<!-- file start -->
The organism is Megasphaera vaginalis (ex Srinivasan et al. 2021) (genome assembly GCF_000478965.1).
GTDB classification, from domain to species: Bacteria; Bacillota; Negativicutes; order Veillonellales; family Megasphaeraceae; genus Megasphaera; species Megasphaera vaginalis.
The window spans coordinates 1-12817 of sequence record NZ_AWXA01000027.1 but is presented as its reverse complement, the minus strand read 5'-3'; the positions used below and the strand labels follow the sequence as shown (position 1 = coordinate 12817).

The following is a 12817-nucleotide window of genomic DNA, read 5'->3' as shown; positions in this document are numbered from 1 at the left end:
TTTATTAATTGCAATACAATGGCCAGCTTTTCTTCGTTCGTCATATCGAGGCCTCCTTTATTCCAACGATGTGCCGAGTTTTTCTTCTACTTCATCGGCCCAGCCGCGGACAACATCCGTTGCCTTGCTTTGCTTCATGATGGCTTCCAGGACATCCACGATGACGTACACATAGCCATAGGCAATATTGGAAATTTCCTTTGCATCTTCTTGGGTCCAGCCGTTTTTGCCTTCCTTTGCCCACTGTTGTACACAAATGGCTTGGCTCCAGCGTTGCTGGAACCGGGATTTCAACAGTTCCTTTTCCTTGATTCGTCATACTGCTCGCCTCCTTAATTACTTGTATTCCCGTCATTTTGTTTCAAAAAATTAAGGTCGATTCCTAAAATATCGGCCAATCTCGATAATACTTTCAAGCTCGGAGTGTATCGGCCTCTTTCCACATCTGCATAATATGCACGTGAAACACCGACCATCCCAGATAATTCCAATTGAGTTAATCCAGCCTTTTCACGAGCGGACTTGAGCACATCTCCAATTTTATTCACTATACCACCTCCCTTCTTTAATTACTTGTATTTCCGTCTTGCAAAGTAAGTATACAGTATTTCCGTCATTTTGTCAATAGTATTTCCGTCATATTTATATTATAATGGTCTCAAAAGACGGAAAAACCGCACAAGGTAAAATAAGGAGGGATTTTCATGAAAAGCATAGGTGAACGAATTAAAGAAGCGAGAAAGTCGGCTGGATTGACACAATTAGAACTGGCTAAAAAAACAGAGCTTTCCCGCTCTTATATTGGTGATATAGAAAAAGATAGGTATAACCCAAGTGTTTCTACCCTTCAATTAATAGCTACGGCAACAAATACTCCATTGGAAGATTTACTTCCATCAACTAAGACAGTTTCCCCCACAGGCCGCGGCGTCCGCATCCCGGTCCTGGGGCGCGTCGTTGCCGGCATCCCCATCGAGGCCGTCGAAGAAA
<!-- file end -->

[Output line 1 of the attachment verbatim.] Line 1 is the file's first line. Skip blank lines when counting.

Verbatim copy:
The organism is Megasphaera vaginalis (ex Srinivasan et al. 2021) (genome assembly GCF_000478965.1).